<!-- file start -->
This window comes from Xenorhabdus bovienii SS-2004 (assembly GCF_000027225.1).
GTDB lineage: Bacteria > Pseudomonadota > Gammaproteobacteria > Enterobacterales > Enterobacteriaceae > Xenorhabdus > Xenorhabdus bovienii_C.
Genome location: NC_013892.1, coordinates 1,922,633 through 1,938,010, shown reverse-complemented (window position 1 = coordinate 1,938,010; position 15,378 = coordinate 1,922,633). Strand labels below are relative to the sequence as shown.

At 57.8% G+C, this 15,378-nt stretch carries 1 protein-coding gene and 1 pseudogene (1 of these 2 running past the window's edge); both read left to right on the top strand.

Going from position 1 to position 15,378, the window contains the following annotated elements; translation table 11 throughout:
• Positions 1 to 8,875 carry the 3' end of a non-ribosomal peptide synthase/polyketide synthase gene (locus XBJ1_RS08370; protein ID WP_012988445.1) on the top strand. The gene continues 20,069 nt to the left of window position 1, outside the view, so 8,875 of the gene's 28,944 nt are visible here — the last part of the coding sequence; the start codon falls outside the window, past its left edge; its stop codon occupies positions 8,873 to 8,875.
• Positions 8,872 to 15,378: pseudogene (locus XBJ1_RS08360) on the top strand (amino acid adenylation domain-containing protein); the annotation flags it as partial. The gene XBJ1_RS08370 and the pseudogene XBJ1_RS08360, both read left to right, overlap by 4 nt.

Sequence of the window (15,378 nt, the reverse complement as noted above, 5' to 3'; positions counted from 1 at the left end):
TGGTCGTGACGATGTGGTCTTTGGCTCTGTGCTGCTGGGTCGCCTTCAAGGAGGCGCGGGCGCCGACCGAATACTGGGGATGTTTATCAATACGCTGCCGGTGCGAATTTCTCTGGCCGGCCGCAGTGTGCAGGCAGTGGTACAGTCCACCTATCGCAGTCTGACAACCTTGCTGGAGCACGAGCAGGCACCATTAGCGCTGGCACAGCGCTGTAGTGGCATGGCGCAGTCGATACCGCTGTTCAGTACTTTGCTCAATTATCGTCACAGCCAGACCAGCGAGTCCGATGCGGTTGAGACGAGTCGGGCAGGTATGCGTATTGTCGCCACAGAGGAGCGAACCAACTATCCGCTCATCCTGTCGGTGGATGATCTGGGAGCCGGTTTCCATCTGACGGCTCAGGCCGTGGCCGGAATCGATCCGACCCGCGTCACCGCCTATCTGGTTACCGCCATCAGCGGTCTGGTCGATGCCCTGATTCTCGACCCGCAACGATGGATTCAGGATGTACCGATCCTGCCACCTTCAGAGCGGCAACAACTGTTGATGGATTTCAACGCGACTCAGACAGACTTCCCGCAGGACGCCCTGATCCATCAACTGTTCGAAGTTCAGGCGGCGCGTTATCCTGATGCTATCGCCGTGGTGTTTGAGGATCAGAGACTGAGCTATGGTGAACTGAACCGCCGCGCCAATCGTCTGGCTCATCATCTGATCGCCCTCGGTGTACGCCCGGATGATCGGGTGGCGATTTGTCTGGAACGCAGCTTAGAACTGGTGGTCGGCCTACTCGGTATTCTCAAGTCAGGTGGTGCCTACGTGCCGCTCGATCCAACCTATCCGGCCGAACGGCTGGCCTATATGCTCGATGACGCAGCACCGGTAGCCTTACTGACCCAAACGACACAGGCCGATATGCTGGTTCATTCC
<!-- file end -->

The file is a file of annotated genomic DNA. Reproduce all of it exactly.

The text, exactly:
This window comes from Xenorhabdus bovienii SS-2004 (assembly GCF_000027225.1).
GTDB lineage: Bacteria > Pseudomonadota > Gammaproteobacteria > Enterobacterales > Enterobacteriaceae > Xenorhabdus > Xenorhabdus bovienii_C.
Genome location: NC_013892.1, coordinates 1,922,633 through 1,938,010, shown reverse-complemented (window position 1 = coordinate 1,938,010; position 15,378 = coordinate 1,922,633). Strand labels below are relative to the sequence as shown.

At 57.8% G+C, this 15,378-nt stretch carries 1 protein-coding gene and 1 pseudogene (1 of these 2 running past the window's edge); both read left to right on the top strand.

Going from position 1 to position 15,378, the window contains the following annotated elements; translation table 11 throughout:
• Positions 1 to 8,875 carry the 3' end of a non-ribosomal peptide synthase/polyketide synthase gene (locus XBJ1_RS08370; protein ID WP_012988445.1) on the top strand. The gene continues 20,069 nt to the left of window position 1, outside the view, so 8,875 of the gene's 28,944 nt are visible here — the last part of the coding sequence; the start codon falls outside the window, past its left edge; its stop codon occupies positions 8,873 to 8,875.
• Positions 8,872 to 15,378: pseudogene (locus XBJ1_RS08360) on the top strand (amino acid adenylation domain-containing protein); the annotation flags it as partial. The gene XBJ1_RS08370 and the pseudogene XBJ1_RS08360, both read left to right, overlap by 4 nt.

Sequence of the window (15,378 nt, the reverse complement as noted above, 5' to 3'; positions counted from 1 at the left end):
TGGTCGTGACGATGTGGTCTTTGGCTCTGTGCTGCTGGGTCGCCTTCAAGGAGGCGCGGGCGCCGACCGAATACTGGGGATGTTTATCAATACGCTGCCGGTGCGAATTTCTCTGGCCGGCCGCAGTGTGCAGGCAGTGGTACAGTCCACCTATCGCAGTCTGACAACCTTGCTGGAGCACGAGCAGGCACCATTAGCGCTGGCACAGCGCTGTAGTGGCATGGCGCAGTCGATACCGCTGTTCAGTACTTTGCTCAATTATCGTCACAGCCAGACCAGCGAGTCCGATGCGGTTGAGACGAGTCGGGCAGGTATGCGTATTGTCGCCACAGAGGAGCGAACCAACTATCCGCTCATCCTGTCGGTGGATGATCTGGGAGCCGGTTTCCATCTGACGGCTCAGGCCGTGGCCGGAATCGATCCGACCCGCGTCACCGCCTATCTGGTTACCGCCATCAGCGGTCTGGTCGATGCCCTGATTCTCGACCCGCAACGATGGATTCAGGATGTACCGATCCTGCCACCTTCAGAGCGGCAACAACTGTTGATGGATTTCAACGCGACTCAGACAGACTTCCCGCAGGACGCCCTGATCCATCAACTGTTCGAAGTTCAGGCGGCGCGTTATCCTGATGCTATCGCCGTGGTGTTTGAGGATCAGAGACTGAGCTATGGTGAACTGAACCGCCGCGCCAATCGTCTGGCTCATCATCTGATCGCCCTCGGTGTACGCCCGGATGATCGGGTGGCGATTTGTCTGGAACGCAGCTTAGAACTGGTGGTCGGCCTACTCGGTATTCTCAAGTCAGGTGGTGCCTACGTGCCGCTCGATCCAACCTATCCGGCCGAACGGCTGGCCTATATGCTCGATGACGCAGCACCGGTAGCCTTACTGACCCAAACGACACAGGCCGATATGCTGGTTCATTCC